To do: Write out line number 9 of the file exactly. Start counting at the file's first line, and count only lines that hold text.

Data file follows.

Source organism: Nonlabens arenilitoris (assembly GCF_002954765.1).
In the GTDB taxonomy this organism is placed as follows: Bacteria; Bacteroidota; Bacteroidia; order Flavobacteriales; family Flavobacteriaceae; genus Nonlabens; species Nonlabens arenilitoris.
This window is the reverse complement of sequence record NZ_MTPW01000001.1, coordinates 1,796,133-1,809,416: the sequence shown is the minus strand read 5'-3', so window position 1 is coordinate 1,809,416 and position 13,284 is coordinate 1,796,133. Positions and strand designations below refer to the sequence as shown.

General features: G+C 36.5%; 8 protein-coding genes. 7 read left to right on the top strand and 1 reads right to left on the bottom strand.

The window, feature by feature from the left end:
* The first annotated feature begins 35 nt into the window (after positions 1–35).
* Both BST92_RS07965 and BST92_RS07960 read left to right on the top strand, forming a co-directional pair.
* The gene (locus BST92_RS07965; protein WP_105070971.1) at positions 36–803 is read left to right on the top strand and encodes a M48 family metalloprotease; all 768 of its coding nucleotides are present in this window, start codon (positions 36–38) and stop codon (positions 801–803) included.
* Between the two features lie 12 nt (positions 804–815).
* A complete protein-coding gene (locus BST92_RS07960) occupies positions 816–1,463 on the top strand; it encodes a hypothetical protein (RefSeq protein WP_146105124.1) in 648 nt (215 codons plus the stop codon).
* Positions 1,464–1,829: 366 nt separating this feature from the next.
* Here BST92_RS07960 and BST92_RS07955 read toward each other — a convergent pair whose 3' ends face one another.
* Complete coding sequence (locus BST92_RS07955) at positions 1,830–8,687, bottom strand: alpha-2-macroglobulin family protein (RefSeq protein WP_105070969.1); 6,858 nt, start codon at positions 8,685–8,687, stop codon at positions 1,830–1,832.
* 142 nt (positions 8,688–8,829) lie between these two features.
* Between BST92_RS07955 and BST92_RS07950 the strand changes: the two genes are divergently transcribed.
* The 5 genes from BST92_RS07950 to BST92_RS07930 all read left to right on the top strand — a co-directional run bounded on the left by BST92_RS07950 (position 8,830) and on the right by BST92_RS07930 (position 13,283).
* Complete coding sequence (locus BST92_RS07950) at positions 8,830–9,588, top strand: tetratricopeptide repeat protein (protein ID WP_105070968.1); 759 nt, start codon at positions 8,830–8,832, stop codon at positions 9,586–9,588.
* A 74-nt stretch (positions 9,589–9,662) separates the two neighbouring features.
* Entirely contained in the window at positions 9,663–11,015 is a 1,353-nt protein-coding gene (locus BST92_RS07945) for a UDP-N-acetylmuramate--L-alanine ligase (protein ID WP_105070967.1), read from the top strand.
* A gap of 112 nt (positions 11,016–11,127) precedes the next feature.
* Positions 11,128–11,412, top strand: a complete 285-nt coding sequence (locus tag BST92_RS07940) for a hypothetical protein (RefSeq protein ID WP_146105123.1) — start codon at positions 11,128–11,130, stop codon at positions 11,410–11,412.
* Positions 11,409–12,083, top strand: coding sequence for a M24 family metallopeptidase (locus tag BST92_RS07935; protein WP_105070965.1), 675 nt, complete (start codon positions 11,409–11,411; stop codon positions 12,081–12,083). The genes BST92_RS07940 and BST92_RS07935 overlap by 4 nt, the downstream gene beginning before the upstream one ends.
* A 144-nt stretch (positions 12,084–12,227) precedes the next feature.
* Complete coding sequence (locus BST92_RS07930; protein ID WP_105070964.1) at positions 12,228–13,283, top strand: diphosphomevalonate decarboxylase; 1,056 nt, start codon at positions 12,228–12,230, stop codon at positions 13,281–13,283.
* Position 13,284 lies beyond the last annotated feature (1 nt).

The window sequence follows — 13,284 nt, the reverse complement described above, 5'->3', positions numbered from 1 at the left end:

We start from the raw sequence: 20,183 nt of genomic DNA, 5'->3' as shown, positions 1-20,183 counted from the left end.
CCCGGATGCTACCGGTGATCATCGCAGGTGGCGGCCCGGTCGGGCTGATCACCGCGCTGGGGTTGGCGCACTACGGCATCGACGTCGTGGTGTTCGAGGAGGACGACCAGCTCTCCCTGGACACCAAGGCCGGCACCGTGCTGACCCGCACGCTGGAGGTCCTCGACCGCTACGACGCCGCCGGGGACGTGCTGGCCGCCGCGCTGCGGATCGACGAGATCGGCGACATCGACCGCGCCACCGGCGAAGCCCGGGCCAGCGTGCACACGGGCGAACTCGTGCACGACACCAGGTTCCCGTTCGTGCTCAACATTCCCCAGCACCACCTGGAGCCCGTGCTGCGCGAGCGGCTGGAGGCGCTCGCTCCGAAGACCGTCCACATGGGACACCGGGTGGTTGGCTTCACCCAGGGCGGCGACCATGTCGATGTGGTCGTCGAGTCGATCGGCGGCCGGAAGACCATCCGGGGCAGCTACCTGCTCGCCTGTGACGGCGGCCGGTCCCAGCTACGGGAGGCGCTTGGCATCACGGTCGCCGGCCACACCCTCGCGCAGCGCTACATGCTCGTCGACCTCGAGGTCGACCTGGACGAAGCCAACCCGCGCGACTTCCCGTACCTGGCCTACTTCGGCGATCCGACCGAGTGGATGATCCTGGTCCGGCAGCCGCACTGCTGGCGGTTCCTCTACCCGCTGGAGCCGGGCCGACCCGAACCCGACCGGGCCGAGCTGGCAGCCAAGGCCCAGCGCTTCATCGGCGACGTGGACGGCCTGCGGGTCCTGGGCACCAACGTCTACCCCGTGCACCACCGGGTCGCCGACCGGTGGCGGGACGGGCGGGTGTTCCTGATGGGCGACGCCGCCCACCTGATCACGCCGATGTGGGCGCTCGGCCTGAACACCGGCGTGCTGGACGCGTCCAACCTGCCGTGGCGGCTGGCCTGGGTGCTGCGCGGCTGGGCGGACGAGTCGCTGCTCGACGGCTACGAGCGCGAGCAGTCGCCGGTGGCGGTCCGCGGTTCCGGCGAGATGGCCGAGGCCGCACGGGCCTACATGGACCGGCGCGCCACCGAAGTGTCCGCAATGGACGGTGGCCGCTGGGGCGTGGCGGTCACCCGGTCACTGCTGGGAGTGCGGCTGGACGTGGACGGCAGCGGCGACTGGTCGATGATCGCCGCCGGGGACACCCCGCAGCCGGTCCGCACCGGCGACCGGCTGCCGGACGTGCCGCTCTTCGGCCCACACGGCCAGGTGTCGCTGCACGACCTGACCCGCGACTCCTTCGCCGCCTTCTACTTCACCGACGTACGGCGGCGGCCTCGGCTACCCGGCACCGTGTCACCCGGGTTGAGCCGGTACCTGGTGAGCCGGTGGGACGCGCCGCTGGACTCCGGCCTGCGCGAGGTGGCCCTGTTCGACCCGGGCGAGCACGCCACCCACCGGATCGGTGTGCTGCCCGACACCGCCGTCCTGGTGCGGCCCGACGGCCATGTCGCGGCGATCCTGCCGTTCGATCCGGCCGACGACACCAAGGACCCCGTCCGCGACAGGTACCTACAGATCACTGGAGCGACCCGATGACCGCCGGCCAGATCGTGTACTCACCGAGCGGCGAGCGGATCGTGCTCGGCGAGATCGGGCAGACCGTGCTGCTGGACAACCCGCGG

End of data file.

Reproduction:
* Between the two features lie 12 nt (positions 804–815).